As an official matter, the concern was that the goal celebrations might, as ESPN put it, “incite Balkan political tensions.” After their crucial World Cup goals against Serbia, Switzerland’s two Albanian-Kosovar stars, Granit Xhaka and Xherdan Shaqiri, both had flashed a “double eagle” gesture with their hands. This was an allusion to the eagle on the Albanian flag — a pointed political statement directed at the nation that had committed genocide against Kosovars and still rejects Kosovo’s claim to independence.
In the aftermath of the game, FIFA debated whether to punish the players. Its disciplinary code recommends a two-game punishment for “anyone who provokes the general public during a match.”
Back home in Switzerland, though, the criticism ran in a different direction. Right-wing nationalists were upset that Xhaka and Shaqiri had celebrated another country while wearing the Swiss colors. The gestures were proof that they ― and many of their teammates ― weren’t “Swiss enough” to represent Switzerland at the World Cup.
“The two goals were scored for Kosovo, not Switzerland,” Natalie Rickli, a National Council member from the anti-immigrant Swiss People’s Party, tweeted. “At the World Cup we support Switzerland and we play for Switzerland.”
The angry responses, fueled by the same anti-immigrant hysteria that has gripped Europe and other parts of the world in recent years, were as predictable as they were bigoted. None of the World Cup’s 32 teams has benefited from immigration as richly as Switzerland has, and none stands more firmly than the Swiss at the crux of the European panic over nationalism and identity.
Eight of Switzerland’s 23 World Cup players were born abroad, more than any other European team present in Russia, and more than all but three of the tournament’s teams overall. The Swiss roster has seven players with ties to the Balkans, including Xhaka and Shaqiri. The squad includes a player born in the Ivory Coast, one from Cape Verde and three born in Cameroon. Defender Manuel Akanji is the child of a Swiss mother and Nigerian father; midfielder Denis Zakaria’s parents are of Sudanese and Congolese descent.
Were it not for those immigrants ― many of whom play for top clubs across Europe’s best leagues ― Switzerland almost certainly wouldn’t be in Russia at all.
The country those players represent, however, has taken an increasingly skeptical view of immigrants like them, seeing their success not as a benefit of their presence but as an indictment of expanded immigration that has diluted the Swiss identity.
And many across Switzerland seem to agree with them. Rickli’s Swiss People’s Party holds 65 of the 200 seats in the Swiss National Council ― more than any other party ― gaining 11 seats in 2015 elections. The SVP, as the party is known, won nearly 30 percent of the national vote, breaking a single-party record it had previously set a decade earlier.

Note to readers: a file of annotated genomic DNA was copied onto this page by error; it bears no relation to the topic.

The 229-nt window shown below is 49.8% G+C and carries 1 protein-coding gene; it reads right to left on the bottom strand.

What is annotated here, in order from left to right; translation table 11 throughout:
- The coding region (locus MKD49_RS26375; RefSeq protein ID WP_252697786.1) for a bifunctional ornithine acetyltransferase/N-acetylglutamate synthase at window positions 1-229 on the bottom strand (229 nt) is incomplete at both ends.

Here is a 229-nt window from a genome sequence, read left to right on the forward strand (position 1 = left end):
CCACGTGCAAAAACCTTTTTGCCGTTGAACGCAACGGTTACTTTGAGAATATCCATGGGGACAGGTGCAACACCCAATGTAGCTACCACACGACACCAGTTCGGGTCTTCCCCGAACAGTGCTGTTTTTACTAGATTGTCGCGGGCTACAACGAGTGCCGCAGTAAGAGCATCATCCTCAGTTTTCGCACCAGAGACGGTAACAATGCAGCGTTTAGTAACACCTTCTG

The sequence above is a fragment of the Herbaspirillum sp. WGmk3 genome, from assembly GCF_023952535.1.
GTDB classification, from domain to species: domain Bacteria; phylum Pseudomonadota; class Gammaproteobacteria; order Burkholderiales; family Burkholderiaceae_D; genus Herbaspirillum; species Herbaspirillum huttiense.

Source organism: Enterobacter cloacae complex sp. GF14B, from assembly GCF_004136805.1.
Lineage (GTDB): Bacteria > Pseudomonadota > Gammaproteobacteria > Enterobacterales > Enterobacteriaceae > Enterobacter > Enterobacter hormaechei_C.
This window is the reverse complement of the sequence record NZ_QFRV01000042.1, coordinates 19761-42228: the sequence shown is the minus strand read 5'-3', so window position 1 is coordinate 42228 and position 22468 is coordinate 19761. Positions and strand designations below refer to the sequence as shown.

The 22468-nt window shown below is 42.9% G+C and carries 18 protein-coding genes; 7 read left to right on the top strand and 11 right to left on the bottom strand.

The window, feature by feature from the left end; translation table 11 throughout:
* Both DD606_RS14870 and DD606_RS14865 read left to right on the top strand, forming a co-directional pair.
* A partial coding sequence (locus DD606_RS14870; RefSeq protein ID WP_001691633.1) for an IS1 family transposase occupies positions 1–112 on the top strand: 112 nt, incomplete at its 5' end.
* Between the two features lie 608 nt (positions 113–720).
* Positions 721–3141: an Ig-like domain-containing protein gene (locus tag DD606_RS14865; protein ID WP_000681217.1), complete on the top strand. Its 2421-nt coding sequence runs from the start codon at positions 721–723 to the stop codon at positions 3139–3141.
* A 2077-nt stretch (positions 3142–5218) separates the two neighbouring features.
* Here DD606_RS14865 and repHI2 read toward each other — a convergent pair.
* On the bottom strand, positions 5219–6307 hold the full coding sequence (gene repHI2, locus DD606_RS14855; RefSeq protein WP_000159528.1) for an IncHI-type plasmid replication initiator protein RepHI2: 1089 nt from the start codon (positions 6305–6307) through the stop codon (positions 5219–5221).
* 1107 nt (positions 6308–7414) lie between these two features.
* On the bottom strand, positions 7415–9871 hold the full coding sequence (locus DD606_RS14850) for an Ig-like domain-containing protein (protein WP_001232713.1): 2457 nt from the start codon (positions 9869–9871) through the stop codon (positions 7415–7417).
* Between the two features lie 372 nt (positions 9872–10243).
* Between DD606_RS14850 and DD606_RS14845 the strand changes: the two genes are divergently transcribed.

The SVP has successfully pushed measures to limit both immigration and cultural symbolism associated with foreigners and other religions ― Islam, in particular. In 2009, 57 percent of the Swiss population approved a measure that would prohibit the construction of new minarets in the country. Five years later, voters narrowly approved a referendum to limit immigration by placing quotas on the number of migrants allowed to enter the country. Switzerland has also considered banning Muslim women from wearing burqas.
The SVP has expanded its power primarily by railing against the sort of immigration that makes the Swiss national team what it is, and it has used the team’s shifting identity to make its case. Before the World Cup, SVP member Ronald Koeppel called the national team “a seasoned troupe of foreign mercenaries with Balkan accents,” according to the AFP. Koeppel also referred to its African-born players as “ensuisses,” a derogatory term for foreigners.
“You can sort of see the football team as a microcosm,” said Natalia Banulescu-Bogdan, an associate director at the Migration Policy Institute who specializes in European immigration. “You have significant levels of immigration, and you have people with dual identities. And there’s a question of, is identity a zero-sum game? Can you be Swiss and Kosovar-Albanian? Can you be Swiss and Muslim? Can you show pride in the country of your birth, and the country of your ancestry?”
Switzerland has long had a large foreign-born population ― between 1960 and 1990, the percentage of the nation’s population that was born elsewhere hovered between 17 and 18 percent. But because most of those immigrants arrived from Italy, Spain and other western European nations, the boundaries of Swiss identity rarely stretched beyond Eurocentric whiteness.
In the late 1990s and 2000s, though, Switzerland rapidly began accepting new immigrants, and migration from the Balkans, Africa, Turkey and the Middle East began to increase. Between 1990 and 1994, the country naturalized roughly 10,000 immigrants per year. That number increased to an average of 35,000 between 2000 and 2005, and hit its peak in 2006, when naturalizations nearly reached 50,000.